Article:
David: Gotcha. And so you know and I completely agree with you, I think you know leadership is something that is both misunderstood and rarely talked so I think it is a very relevant topic. Now for the growing firm for the ambitious partner, you know in your course of all your interviews and your decades of experience, do you see that you know common mistakes you know partners make when beginning their journey into leadership or you know kinda fall starts that are kinda common when trying to you know evolve as a leader.
August: Wow. Ah that’s a great question. I don’t know you know I’ll answer it but before ill answer I think I don’t know if just one ah…
David: Or I guess common, common things that you’ve seen across the board
August: Yeah, I guess the couple common things that I would say that you see is that you know a new leader starts out sometimes but doesn’t really provide a compelling direction or strategy for where he or she wants to take the firm and that might be because they haven’t thought it through enough and you know this is an area that when you’re setting direction for an organization there’s a you know you don’t change that direction every month or every year it’s a long term where you think you wanna take the firm and sometimes I think new leaders just haven’t or don’t focus on that enough and then the other probably the other major mistake that maybe they make is that if you think you’re walking down on a path with a bunch of people and the leader is a mile or two ahead of everyone else so the leader has gone down the path he knows if there’s any trees in the way or you know any water flooding the path and things like that and the other people behind them when you think about they haven’t gotten that far so physically they haven’t gotten that far and if you take this analogy and use it in a firm mentally your people are behind you in their thinking and this is where the gaining commitment part of your partners is that you may be really gone hoe about everything but you know your partners not up to where to you are in thinking or you know in being really committed to the same extent that you’re committed and you know what leaders have to do I think is sometimes they tell their partners okay this is what we wanna do or they you know or the old … I did sent the email out didn’t you get it.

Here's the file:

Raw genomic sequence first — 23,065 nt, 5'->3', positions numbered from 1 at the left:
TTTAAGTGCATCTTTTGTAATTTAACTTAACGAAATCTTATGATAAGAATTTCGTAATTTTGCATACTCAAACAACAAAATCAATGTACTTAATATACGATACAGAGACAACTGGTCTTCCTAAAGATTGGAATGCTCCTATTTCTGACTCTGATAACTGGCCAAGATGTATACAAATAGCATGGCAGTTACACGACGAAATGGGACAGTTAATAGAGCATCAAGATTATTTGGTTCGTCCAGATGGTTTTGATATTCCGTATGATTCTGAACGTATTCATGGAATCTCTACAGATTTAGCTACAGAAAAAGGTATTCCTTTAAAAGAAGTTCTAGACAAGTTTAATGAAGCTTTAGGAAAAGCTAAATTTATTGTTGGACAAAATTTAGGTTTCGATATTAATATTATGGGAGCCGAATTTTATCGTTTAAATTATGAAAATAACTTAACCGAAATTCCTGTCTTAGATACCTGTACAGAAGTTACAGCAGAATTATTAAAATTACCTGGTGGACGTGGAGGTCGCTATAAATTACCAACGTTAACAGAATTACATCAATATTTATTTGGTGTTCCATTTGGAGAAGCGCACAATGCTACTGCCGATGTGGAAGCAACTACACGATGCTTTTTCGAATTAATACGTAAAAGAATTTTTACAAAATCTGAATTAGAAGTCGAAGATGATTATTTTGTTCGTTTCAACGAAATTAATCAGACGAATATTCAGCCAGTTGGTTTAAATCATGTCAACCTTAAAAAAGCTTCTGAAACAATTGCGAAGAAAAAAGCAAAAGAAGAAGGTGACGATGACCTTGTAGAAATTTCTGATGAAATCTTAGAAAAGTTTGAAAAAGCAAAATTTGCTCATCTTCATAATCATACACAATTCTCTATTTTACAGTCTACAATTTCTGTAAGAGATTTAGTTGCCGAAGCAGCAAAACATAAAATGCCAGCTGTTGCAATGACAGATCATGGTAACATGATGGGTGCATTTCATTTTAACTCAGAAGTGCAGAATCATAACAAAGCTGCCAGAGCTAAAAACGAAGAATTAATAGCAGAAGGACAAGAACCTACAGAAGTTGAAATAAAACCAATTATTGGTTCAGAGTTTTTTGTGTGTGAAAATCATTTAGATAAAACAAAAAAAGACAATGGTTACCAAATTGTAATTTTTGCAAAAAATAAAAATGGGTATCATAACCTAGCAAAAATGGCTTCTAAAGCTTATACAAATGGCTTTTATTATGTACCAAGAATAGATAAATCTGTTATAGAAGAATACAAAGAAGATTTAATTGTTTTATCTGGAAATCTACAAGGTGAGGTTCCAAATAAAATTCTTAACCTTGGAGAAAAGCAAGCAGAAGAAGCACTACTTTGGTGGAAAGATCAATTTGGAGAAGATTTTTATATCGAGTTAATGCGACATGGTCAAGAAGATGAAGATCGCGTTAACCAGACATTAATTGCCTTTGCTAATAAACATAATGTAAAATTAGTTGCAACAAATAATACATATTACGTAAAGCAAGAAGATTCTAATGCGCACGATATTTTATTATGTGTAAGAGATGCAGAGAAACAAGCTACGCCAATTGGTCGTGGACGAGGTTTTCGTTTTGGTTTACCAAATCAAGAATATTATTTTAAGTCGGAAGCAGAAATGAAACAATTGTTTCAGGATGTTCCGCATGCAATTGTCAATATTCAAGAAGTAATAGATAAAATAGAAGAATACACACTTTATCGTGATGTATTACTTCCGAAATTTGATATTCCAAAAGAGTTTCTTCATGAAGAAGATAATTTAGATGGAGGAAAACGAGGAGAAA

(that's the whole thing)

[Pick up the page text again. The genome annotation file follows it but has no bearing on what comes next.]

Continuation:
August: (Chuckles) You know lot of times to gain commitment you gonna keep them repeating the message and you know everybody in the practice isn’t going to be a hundred percent gone hold that’s for sure so what you need to do initially I think is focus on the people who already wanna go with you okay? Rather than the people who don’t, so it’s really critical to you that you know if you are 10/15 partner firm and you got 2 or 3 partners at really see where you wanna go start focusing on them and then slowly but surely you can try to get the other people on the team to support what you wanna do.
David: That’s a great point. You know I can just imagine you know I think social proof is such important element of how we make decisions and how we determined the right next steps and so it’s seems like you wanna be consistent in your vision you wanna set up you wanna allow enough time to make a compelling vision but then also get those early commits to really build momentum and build social proof because its seems like you know from your content that as you build up social proof you know people wanna fall what other people are doing and if it feels like you’re on an island by yourself trying to do this it’s much harder than actually gaining you know 2 or 3 or 4 people you know like you said early champions of the vision that you had in place.